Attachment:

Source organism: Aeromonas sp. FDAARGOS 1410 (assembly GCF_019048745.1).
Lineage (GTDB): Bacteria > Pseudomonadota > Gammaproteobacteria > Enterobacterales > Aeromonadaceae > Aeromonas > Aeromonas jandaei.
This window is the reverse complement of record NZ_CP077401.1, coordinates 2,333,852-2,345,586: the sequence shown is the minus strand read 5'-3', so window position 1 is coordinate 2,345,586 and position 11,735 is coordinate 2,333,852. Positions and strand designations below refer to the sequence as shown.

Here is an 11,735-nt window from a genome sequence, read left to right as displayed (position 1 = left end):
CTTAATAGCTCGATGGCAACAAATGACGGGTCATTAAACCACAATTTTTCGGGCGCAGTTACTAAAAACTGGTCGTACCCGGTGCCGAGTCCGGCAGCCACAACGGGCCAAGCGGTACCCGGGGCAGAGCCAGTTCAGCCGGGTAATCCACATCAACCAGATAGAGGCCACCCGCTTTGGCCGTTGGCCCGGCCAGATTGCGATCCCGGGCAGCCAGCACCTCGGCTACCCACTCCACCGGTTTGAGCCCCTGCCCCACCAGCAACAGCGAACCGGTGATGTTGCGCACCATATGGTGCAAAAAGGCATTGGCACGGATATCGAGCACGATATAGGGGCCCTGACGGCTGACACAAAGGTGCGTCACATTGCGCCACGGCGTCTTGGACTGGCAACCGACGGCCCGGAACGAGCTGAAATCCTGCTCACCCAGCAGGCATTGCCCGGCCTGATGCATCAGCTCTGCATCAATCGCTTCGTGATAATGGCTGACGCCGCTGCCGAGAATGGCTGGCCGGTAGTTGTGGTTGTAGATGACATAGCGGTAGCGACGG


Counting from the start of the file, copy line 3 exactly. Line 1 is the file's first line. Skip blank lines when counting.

This window is the reverse complement of record NZ_CP077401.1, coordinates 2,333,852-2,345,586: the sequence shown is the minus strand read 5'-3', so window position 1 is coordinate 2,345,586 and position 11,735 is coordinate 2,333,852. Positions and strand designations below refer to the sequence as shown.